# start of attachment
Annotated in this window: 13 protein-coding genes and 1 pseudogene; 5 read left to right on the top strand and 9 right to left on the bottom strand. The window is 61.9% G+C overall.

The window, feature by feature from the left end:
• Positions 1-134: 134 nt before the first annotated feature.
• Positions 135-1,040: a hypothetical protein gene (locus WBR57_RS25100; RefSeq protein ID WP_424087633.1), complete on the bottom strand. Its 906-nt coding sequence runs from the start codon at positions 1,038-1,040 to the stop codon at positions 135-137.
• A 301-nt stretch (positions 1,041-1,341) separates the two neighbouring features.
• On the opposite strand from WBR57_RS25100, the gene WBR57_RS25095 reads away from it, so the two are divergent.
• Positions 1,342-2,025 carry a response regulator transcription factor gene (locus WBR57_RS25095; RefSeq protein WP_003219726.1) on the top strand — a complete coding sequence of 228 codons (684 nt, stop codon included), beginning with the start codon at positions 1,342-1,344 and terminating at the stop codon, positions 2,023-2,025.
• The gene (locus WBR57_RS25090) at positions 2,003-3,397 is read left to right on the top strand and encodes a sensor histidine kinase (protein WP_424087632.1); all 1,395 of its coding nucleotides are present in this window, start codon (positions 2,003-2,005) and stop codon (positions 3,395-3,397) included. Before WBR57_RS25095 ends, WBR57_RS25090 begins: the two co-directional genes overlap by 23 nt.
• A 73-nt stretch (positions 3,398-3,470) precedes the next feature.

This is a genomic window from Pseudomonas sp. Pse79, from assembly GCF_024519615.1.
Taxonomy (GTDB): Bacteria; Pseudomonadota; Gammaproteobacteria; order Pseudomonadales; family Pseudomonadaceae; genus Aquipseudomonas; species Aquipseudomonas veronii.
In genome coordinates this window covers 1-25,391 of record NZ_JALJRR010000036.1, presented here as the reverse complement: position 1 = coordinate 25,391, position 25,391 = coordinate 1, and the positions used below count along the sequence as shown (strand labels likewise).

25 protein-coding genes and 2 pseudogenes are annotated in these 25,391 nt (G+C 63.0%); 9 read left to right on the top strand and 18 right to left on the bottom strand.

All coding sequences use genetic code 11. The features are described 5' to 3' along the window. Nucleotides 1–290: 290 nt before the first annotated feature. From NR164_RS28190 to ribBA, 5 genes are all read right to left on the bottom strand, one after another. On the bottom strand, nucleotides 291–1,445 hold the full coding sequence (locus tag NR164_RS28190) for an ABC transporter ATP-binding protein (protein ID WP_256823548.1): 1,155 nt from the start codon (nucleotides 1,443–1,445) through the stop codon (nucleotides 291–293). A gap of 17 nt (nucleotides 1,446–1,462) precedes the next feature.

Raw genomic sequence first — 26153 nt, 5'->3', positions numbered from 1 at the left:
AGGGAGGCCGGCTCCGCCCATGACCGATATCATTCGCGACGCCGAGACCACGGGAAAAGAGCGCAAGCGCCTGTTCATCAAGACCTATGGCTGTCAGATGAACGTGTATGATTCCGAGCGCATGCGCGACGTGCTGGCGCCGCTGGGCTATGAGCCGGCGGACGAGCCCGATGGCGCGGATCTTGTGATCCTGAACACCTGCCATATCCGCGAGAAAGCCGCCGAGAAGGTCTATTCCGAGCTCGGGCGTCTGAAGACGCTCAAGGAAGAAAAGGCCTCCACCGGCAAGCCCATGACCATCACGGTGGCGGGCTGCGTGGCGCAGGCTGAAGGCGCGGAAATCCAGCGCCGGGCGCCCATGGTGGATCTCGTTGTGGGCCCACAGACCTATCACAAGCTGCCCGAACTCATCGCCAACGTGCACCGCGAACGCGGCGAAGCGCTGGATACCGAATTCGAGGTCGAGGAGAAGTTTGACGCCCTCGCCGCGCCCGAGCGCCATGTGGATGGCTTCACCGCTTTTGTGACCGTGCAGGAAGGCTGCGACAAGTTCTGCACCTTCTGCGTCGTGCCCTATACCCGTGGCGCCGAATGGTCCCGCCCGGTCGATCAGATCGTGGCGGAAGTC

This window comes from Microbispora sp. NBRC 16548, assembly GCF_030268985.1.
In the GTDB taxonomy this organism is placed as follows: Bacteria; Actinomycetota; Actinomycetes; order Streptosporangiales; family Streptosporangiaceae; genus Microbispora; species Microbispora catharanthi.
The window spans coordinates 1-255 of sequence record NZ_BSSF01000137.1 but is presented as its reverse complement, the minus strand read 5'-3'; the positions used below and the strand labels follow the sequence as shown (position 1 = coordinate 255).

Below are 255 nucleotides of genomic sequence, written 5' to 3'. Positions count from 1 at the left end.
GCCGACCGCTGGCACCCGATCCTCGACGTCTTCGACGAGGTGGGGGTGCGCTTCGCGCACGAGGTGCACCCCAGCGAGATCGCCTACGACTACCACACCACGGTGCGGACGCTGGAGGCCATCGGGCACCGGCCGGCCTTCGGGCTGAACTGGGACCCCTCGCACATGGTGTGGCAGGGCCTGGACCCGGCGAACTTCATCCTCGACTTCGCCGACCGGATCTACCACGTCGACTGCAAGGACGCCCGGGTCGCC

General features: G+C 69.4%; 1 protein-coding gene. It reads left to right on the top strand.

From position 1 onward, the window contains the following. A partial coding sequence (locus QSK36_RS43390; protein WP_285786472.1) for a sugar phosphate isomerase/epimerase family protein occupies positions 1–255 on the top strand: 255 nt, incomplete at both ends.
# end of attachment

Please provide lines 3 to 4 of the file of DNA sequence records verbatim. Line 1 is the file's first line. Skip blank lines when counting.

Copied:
• Positions 1-134: 134 nt before the first annotated feature.
• Positions 135-1,040: a hypothetical protein gene (locus WBR57_RS25100; RefSeq protein ID WP_424087633.1), complete on the bottom strand. Its 906-nt coding sequence runs from the start codon at positions 1,038-1,040 to the stop codon at positions 135-137.